Zambia won’t reintorduce windfall tax

Zambia said on Tuesday it will not reintroduce the controversial windfall tax it applied when copper prices rose last year, despite the current rally in metals prices.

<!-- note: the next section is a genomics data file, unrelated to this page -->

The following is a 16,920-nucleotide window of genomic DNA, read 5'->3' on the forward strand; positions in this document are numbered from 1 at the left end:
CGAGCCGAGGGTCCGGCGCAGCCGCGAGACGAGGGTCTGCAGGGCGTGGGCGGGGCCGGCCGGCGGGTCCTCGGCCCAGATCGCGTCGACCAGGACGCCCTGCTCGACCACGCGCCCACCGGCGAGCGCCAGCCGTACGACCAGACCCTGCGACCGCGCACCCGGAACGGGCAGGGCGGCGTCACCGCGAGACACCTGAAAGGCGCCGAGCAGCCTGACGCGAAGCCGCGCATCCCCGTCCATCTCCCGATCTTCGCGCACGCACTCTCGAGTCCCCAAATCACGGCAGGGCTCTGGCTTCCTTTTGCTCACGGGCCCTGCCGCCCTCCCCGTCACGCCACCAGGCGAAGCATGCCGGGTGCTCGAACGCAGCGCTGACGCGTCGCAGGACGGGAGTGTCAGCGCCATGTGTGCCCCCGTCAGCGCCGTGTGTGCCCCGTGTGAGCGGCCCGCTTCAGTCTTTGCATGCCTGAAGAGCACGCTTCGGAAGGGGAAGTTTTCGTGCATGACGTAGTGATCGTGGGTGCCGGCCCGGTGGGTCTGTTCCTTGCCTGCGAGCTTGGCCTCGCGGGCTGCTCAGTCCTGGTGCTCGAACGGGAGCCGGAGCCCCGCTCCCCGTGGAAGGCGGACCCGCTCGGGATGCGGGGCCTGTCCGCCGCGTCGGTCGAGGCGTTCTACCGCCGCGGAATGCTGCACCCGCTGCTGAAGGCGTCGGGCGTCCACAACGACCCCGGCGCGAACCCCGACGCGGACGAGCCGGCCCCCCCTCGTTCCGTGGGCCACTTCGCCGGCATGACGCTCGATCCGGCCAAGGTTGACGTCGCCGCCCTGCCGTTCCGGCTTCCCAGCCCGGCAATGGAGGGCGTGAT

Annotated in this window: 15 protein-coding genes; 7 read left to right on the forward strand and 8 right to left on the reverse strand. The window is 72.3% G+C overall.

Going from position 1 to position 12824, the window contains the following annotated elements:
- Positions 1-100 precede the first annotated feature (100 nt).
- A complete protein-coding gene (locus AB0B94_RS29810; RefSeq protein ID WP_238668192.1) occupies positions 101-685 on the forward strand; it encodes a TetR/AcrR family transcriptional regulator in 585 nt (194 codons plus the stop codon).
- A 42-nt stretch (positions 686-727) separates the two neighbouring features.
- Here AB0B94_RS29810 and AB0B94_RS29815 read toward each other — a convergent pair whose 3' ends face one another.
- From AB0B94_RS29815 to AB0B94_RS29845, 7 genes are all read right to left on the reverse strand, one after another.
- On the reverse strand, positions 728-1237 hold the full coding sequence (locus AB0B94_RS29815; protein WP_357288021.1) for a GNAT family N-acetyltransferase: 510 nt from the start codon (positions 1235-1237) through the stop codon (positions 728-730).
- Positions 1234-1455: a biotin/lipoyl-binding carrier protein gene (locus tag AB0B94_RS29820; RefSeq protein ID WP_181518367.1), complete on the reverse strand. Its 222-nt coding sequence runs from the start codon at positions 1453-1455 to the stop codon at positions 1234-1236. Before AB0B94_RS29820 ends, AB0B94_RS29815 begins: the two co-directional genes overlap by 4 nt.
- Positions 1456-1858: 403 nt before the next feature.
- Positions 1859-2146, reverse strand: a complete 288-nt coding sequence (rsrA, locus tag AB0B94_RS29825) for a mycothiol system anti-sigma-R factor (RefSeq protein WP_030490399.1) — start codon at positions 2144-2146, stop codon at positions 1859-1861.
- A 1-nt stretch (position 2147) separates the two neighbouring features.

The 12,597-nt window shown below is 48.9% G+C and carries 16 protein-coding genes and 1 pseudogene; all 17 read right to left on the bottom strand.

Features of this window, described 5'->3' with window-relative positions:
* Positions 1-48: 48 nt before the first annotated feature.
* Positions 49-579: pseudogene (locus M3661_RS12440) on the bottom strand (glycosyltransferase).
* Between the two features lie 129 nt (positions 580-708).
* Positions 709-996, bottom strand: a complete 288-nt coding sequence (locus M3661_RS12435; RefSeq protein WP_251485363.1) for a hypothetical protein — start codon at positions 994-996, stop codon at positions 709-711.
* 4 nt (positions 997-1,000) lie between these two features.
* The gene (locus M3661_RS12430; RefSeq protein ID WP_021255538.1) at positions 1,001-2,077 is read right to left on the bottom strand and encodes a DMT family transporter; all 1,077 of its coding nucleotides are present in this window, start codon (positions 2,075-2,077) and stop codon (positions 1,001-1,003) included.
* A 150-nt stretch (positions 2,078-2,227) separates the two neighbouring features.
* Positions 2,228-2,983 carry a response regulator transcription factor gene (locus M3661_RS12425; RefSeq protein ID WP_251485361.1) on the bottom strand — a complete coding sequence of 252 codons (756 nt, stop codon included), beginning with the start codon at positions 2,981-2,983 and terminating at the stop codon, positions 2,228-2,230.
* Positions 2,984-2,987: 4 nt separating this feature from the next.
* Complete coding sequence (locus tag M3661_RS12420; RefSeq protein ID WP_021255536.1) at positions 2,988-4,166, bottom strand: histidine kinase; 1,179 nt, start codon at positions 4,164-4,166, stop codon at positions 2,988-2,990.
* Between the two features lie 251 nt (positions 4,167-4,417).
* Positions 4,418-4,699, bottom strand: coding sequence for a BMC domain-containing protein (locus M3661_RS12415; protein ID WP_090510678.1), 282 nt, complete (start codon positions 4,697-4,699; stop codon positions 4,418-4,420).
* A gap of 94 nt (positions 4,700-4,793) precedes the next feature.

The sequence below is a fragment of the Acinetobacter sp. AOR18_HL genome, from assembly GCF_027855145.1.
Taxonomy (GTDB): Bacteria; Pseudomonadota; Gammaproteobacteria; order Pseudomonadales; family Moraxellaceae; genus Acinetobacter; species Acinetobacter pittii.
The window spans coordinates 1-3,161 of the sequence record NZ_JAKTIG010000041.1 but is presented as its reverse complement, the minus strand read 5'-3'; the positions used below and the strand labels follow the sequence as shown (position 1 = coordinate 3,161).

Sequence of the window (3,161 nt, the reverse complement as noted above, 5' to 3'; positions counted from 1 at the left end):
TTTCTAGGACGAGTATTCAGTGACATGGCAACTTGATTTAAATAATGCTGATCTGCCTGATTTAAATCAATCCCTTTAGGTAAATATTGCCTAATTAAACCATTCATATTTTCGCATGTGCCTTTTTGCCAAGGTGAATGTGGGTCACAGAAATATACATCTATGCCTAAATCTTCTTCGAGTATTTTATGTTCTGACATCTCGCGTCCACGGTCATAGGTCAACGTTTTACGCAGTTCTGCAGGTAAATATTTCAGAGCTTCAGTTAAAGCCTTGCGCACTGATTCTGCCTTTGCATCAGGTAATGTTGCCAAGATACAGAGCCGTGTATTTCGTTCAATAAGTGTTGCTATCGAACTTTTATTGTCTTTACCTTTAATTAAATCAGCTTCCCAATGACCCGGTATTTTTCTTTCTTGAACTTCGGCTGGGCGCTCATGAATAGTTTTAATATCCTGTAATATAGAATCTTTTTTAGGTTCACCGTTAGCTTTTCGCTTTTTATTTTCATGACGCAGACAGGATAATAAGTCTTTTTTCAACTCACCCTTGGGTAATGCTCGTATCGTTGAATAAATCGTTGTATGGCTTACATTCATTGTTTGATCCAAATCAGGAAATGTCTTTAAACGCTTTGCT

According to Reuters, the introduction of a 25 percent windfall tax and other taxes in 2008 was backed by the World Bank to help Zambia raise funds required to build schools, roads and provide health and education services in the southern African country. Mines and minerals development minister Maxwell Mwale said the government would not reintroduce the tax, which was scrapped in January, as it could scare away foreign investors. “We believe that the government policies should not be determined by short term conditions such as the price of copper,” Mwale told Reuters, a week after the Chamber of Mines of Zambia said investors wanted stable policies in mining. “We realised that windfall tax was an addition to the cost of production and that it was discouraging investment,” he said. Mwale said following increased production by many copper producers, most of the estimated 12,000 employees who lost their jobs because after the fall in the prices of metals in 2008 could be re-employed. Zambia said two weeks ago it will not refund foreign mining coIn a bid to boost foreign mine investment, Zambia said on Tuesday it will not reintroduce the controversial windfall tax it applied when copper prices rose last year, despite the current rally in metals prices. The introduction of a 25 percent windfall tax and other taxes in 2008 was backed by the World Bank to help Zambia raise funds required to build schools, roads and provide health and education services in the southern African country. Mines and minerals development minister Maxwell Mwale said the government would not reintroduce the tax, which was scrapped in January, as it could scare away foreign investors. “We believe that the government policies should not be determined by short term conditions such as the price of copper,” Mwale told Reuters, a week after the Chamber of Mines of Zambia said investors wanted stable policies in mining. “We realised that windfall tax was an addition to the cost of production and that it was discouraging investment,” he said. Mwale said following increased production by many copper producers, most of the estimated 12,000 employees who lost their jobs because after the fall in the prices of metals in 2008 could be re-employed. Zambia said two weeks ago it will not refund foreign mining companies the millions of dollars they paid in taxes when the controversial tax was in force, but could revise existing taxes. Last year, Zambia introduced a 15 percent profit variable tax, 25 percent mineral windfall tax and raised corporate tax to 30 percent from 25 percent and mineral royalty to 3.0 percent from 0.6 percent, upsetting foreign mining firms. Copper mining is Zambia’s economic mainstay and the mines are a major employer for many of its 12 million people.mpanies the millions of dollars they paid in taxes when the controversial tax was in force, but could revise existing taxes. Last year, Zambia introduced a 15 percent profit variable tax, 25 percent mineral windfall tax and raised corporate tax to 30 percent from 25 percent and mineral royalty to 3.0 percent from 0.6 percent, upsetting foreign mining firms. Copper mining is Zambia’s economic mainstay and the mines are a major employer for many of its 12 million people.

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